Can Weight Loss Cool Hot Flashes?
Women Who Lost Weight on Low-Fat Diet Had Fewer or No Hot Flashes, Researchers Find
WebMD News Archive
Weight Loss & Hot Flash Relief: Perspective
The new study takes what is known about weight and hot flashes, expands our knowledge, and explains the link better, says Jill Rabin, MD, chief of ambulatory care, obstetrics and gynecology, and head of urogynecology at Long Island Jewish Medical Center. She reviewed the findings.
Doctors have long suspected that women who are overweight or obese tend to have more hot flashes during menopause than those who are leaner, she tells WebMD. "It may be because of the estrogen that is stored in the fat tissues," she says.
The new findings suggest that ''the fat cell itself may be functioning in a way we didn't realize to regulate temperature and produce substances that alter perception of body temperature," she says.
The women on the low-fat diet who didn't lose weight but had fewer hot flashes may have reduced their body fat, Rabin says.
The women in the low-fat diet group also received information about how to overcome obstacles to behavioral change and control cravings, says Alison Huang, MD, assistant professor of medicine at the University of California, San Francisco. She also reviewed the findings.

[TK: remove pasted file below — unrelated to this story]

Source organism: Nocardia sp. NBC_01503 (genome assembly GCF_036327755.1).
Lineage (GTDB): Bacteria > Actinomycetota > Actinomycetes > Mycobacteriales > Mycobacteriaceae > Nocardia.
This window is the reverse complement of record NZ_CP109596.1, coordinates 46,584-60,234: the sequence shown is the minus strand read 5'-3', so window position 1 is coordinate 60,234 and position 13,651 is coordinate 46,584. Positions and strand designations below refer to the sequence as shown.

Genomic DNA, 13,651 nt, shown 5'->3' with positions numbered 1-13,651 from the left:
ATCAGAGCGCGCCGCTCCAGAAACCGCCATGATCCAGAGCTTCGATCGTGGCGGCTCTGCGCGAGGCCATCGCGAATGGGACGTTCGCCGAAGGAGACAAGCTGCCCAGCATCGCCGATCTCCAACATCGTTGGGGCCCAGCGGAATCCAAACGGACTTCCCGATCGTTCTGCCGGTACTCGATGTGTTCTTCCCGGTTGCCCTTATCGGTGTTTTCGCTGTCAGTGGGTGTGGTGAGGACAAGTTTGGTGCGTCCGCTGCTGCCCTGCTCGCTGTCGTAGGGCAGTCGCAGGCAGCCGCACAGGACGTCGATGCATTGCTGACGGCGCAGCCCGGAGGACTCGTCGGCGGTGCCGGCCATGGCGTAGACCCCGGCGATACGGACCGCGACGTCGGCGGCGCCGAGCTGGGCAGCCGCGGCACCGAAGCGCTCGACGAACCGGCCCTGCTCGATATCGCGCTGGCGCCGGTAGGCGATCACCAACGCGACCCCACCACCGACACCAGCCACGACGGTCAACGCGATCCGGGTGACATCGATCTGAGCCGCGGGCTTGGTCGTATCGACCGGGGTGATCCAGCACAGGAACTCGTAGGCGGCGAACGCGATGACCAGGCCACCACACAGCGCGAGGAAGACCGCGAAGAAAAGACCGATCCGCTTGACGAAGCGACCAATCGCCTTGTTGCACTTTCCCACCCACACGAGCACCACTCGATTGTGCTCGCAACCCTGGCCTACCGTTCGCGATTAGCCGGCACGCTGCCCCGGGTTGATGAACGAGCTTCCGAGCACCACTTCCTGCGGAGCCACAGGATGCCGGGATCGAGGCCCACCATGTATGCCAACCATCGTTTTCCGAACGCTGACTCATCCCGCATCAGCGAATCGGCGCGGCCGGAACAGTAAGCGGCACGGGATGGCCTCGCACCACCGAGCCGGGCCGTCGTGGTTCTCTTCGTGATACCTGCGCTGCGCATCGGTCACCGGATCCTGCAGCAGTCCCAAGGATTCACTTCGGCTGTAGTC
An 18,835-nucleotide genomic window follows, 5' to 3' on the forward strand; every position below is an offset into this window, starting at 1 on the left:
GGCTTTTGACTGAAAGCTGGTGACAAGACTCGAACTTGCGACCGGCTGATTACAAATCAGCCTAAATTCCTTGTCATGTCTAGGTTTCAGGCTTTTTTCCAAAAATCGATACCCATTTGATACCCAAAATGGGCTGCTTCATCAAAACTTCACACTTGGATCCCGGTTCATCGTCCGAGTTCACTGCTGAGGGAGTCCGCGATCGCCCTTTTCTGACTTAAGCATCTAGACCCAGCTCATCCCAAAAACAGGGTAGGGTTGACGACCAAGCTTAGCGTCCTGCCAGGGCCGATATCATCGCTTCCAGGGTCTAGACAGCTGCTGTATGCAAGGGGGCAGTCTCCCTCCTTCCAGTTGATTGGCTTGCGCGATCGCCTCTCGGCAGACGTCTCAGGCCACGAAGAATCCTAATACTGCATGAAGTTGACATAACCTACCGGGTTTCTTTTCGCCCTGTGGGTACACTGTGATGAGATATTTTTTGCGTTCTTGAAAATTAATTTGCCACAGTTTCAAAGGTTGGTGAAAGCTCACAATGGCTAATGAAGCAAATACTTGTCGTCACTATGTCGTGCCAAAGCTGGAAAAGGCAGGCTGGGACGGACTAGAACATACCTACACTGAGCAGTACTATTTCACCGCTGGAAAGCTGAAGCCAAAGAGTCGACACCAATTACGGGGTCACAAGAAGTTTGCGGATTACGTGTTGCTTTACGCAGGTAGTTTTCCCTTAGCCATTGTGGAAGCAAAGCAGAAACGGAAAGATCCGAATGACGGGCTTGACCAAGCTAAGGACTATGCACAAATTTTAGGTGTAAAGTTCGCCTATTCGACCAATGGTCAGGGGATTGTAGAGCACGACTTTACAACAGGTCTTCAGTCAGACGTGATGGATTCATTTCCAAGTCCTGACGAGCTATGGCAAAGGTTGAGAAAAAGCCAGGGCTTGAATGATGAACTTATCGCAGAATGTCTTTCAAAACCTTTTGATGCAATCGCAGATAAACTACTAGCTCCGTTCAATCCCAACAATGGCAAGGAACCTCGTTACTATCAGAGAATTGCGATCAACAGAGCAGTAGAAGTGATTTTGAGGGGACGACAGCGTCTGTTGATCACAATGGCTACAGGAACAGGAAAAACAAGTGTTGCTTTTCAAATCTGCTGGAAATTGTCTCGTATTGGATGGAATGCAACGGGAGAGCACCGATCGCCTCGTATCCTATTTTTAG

"These [mental] and behavioral aspects of the program may have made it easier for women to cope with their symptoms or changed their subjective perceptions of their symptoms, so that they no longer perceived their symptoms as being so severe or disruptive," she tells WebMD.
Until more research is in, Rabin says one take-home message is clear from the new research. "Not only will weight loss cut your risk of [heart disease and stroke] and lengthen your life, it may make you feel more comfortable as you go through the menopausal transition and beyond," she says.